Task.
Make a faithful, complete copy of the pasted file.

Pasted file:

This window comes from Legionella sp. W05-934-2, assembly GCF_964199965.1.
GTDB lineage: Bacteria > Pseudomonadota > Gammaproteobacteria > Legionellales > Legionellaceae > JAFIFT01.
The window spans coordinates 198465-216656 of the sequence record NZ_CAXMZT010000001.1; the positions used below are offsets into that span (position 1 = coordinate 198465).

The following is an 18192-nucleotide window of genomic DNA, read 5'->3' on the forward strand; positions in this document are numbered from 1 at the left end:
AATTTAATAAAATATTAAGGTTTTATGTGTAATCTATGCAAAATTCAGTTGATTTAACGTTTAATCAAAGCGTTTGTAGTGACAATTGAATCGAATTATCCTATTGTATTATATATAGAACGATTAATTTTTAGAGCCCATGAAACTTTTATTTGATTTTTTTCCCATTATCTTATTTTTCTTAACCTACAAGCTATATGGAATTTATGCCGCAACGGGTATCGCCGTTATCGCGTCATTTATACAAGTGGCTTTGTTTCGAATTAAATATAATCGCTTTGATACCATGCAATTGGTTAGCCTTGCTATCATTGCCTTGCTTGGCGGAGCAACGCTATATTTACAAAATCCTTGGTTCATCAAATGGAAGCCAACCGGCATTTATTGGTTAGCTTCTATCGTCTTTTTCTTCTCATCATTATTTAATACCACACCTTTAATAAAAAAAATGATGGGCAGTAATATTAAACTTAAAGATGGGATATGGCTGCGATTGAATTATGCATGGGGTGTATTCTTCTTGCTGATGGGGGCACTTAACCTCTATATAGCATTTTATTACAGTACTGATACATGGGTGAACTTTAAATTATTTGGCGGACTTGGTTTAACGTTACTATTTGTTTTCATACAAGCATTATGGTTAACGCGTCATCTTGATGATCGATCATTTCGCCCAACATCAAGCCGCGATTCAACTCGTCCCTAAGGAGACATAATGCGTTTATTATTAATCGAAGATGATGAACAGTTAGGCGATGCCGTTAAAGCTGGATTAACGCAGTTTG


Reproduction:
This window comes from Legionella sp. W05-934-2, assembly GCF_964199965.1.
GTDB lineage: Bacteria > Pseudomonadota > Gammaproteobacteria > Legionellales > Legionellaceae > JAFIFT01.
The window spans coordinates 198465-216656 of the sequence record NZ_CAXMZT010000001.1; the positions used below are offsets into that span (position 1 = coordinate 198465).

The following is an 18192-nucleotide window of genomic DNA, read 5'->3' on the forward strand; positions in this document are numbered from 1 at the left end:
AATTTAATAAAATATTAAGGTTTTATGTGTAATCTATGCAAAATTCAGTTGATTTAACGTTTAATCAAAGCGTTTGTAGTGACAATTGAATCGAATTATCCTATTGTATTATATATAGAACGATTAATTTTTAGAGCCCATGAAACTTTTATTTGATTTTTTTCCCATTATCTTATTTTTCTTAACCTACAAGCTATATGGAATTTATGCCGCAACGGGTATCGCCGTTATCGCGTCATTTATACAAGTGGCTTTGTTTCGAATTAAATATAATCGCTTTGATACCATGCAATTGGTTAGCCTTGCTATCATTGCCTTGCTTGGCGGAGCAACGCTATATTTACAAAATCCTTGGTTCATCAAATGGAAGCCAACCGGCATTTATTGGTTAGCTTCTATCGTCTTTTTCTTCTCATCATTATTTAATACCACACCTTTAATAAAAAAAATGATGGGCAGTAATATTAAACTTAAAGATGGGATATGGCTGCGATTGAATTATGCATGGGGTGTATTCTTCTTGCTGATGGGGGCACTTAACCTCTATATAGCATTTTATTACAGTACTGATACATGGGTGAACTTTAAATTATTTGGCGGACTTGGTTTAACGTTACTATTTGTTTTCATACAAGCATTATGGTTAACGCGTCATCTTGATGATCGATCATTTCGCCCAACATCAAGCCGCGATTCAACTCGTCCCTAAGGAGACATAATGCGTTTATTATTAATCGAAGATGATGAACAGTTAGGCGATGCCGTTAAAGCTGGATTAACGCAGTTTG